Book Notes: Silvia Federici’s Caliban and the Witch
I knew this one was going to be bad but I had no idea the extent of sloppiness, idiocy and ridiculousness I was going to discover.
The premise of Federici’s Caliban and the Witch: Women, the Body and Primitive Accumulation is that during the European Middle Ages women – especially the peasant and proletarian ones – were hugely empowered, sexually liberated, financially independent, and professionally successful. They worked as doctors, artisans, barbers and even priests in alternative religious arrangements. Women were also free to dedicate themselves to the most fulfilling and truly female pursuits of infanticide and prostitution, and nobody judged them for that because everybody accepted that women are a mystery. Medieval women could spend tons of time with each other and avoid the company of men as much as possible.
But this idyll ended once capitalism came. Oh, that evil capitalism! Without it, a woman- say, Silvia Federici – could be happily prostituting and infanticiding all day long. Instead, she gets to write books and give lectures. Oppression! Horror!
In support of her argument that capitalism brought enslavement of formerly free and joyously infanticiding women, Federici discusses witch trials of the 16th and 17th centuries. She tries to inflate their importance by claiming that “hundreds of thousands of women” or as many as 600,000 women were killed in an act of genocide during the witch trials. What’s especially cute is that in her own endnotes she recognizes that this number has nothing to do with reality. (It’s well-known that the true number is about 40,000 although Federici respectfully quotes some freak who claims that as many witches were killed as Jews during the Holocaust). Few readers are anal enough to go digging through endnotes, which is what Federici counts on for her argument to work.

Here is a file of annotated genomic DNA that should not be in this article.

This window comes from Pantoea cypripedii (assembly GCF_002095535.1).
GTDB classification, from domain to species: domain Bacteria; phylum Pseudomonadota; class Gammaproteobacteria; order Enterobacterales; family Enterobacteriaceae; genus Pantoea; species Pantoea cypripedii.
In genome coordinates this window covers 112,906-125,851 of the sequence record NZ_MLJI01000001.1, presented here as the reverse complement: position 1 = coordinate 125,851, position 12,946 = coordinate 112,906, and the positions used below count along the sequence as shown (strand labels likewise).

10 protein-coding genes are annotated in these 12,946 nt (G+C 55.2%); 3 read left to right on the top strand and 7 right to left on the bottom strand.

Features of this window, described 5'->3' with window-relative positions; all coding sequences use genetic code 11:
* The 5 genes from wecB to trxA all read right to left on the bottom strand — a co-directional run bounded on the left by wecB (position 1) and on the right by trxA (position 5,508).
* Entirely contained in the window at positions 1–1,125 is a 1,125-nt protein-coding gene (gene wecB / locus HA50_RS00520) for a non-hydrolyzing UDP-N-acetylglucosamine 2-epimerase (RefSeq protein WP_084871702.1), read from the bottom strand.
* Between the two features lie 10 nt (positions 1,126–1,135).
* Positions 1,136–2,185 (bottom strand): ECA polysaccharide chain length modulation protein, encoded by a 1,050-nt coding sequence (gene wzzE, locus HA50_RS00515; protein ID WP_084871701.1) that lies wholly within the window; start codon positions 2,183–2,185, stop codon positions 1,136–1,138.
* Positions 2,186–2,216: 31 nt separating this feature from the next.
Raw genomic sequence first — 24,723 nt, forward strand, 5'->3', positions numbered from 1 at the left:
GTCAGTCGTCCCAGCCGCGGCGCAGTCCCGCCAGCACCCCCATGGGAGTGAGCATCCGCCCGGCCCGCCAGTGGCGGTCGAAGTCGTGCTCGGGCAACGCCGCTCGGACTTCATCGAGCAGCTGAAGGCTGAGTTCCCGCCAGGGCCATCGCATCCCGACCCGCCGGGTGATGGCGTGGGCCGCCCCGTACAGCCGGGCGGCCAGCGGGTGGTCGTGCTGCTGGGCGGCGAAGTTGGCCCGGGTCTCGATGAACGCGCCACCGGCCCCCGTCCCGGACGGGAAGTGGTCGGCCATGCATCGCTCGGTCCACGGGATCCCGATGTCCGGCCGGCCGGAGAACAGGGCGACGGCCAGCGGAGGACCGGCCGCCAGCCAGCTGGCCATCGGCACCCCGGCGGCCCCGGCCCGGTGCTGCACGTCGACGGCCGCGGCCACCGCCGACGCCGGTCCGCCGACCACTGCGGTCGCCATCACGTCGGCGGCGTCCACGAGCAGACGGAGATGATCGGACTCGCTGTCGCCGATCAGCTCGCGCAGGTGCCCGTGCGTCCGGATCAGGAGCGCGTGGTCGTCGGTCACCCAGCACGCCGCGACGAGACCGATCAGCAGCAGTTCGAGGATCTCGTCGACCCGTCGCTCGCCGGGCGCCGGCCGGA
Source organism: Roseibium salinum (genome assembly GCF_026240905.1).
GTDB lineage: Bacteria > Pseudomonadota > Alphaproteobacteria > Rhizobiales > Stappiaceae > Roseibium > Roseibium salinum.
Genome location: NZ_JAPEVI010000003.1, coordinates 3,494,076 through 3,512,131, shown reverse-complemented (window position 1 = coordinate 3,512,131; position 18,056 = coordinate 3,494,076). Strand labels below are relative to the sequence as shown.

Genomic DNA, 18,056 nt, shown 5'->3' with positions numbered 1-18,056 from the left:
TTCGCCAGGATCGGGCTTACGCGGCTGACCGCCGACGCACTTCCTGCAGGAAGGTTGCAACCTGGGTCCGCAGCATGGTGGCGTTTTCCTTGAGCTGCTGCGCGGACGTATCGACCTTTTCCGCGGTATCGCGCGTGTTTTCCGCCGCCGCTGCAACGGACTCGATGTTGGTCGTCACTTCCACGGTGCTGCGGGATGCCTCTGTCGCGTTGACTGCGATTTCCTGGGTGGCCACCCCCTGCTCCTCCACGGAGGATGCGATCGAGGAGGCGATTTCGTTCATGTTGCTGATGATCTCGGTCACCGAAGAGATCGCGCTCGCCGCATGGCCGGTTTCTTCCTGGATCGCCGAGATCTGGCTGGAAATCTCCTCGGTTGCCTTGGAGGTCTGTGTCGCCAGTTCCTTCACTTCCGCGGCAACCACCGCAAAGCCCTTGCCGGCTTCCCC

The bloopers I’ve been quoting today and yesterday all come from her book. She is not very well-read, and there’s about a blooper a page. Whenever she says things like, “Nobody ever wrote about X”, for instance, I can immediately think of half a dozen people who did.
Federici’s idealization of the pre-industrial world and of all civilizations that are not European is boring and reductive. The belief in the prelapsarian world of purity is not new but it’s dangerous in a study of history.